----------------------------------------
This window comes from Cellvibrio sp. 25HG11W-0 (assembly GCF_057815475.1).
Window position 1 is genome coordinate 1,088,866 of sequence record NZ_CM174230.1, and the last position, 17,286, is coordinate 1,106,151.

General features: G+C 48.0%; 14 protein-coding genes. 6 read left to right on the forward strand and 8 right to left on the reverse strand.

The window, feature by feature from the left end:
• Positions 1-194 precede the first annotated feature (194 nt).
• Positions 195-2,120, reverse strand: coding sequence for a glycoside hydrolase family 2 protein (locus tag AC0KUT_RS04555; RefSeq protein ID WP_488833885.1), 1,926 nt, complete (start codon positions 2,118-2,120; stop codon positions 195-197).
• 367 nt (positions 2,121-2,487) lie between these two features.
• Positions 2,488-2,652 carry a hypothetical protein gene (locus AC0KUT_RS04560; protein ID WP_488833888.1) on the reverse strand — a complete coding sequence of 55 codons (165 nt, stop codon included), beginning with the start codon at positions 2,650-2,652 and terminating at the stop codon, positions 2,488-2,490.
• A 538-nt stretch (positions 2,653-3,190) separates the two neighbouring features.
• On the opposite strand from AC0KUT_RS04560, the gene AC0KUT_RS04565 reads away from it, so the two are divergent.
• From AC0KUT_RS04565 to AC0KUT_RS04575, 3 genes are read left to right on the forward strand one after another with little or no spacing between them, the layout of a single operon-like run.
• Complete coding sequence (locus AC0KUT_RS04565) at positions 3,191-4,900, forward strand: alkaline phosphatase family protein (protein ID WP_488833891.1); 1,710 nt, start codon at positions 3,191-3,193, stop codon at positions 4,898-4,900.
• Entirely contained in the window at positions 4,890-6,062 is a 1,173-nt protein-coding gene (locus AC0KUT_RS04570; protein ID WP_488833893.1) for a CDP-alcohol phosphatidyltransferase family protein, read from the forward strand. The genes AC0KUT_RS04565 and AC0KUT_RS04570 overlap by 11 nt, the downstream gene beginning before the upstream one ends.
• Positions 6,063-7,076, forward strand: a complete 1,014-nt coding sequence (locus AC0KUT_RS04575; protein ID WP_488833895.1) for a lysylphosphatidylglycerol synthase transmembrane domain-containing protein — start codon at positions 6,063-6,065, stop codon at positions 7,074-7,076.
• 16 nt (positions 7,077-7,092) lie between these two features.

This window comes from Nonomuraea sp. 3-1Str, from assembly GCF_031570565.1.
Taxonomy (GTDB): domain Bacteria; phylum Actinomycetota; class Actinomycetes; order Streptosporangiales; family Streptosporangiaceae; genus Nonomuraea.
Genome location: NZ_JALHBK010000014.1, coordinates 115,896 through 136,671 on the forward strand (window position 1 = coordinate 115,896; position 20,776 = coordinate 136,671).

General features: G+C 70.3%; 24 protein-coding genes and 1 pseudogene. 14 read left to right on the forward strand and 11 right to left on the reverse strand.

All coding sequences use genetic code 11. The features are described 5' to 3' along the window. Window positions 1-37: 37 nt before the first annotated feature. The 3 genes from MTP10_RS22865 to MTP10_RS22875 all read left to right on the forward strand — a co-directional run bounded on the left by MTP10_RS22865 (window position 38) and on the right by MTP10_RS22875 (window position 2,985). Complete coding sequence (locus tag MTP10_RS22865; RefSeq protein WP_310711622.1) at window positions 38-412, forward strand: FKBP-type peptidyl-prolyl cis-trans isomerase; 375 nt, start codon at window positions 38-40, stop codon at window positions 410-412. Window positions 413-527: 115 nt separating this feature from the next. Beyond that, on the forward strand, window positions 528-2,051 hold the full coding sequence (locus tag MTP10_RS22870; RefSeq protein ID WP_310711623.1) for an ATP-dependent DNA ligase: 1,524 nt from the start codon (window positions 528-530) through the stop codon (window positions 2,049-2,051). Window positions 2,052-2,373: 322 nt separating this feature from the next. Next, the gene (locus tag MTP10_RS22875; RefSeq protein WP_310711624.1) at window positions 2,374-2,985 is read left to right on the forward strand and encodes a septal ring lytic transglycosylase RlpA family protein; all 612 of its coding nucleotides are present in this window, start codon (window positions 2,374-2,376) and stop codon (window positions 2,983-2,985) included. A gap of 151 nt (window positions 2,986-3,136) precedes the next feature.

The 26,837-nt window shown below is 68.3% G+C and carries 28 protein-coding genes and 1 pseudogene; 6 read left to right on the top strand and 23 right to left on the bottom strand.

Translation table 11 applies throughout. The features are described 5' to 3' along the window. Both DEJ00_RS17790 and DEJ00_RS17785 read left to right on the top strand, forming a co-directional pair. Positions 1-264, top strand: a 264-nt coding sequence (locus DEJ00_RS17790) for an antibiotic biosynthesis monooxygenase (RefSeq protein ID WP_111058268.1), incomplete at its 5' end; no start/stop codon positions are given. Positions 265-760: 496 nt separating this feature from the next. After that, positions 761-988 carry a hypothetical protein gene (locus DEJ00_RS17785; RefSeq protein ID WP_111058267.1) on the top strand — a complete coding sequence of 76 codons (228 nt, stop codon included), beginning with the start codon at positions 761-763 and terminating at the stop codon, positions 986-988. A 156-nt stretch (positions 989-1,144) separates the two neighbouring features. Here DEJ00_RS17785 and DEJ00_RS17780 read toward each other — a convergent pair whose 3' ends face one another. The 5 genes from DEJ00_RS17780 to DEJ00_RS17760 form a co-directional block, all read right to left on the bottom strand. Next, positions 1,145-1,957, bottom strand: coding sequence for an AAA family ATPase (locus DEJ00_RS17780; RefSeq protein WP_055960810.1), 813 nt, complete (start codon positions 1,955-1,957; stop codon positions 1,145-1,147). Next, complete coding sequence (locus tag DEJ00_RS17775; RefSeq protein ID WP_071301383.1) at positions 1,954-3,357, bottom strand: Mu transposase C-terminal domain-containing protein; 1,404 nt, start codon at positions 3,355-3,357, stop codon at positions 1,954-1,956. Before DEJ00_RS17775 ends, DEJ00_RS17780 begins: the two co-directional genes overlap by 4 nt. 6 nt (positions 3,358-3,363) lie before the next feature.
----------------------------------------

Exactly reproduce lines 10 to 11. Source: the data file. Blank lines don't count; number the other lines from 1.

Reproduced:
• On the opposite strand from AC0KUT_RS04560, the gene AC0KUT_RS04565 reads away from it, so the two are divergent.
• From AC0KUT_RS04565 to AC0KUT_RS04575, 3 genes are read left to right on the forward strand one after another with little or no spacing between them, the layout of a single operon-like run.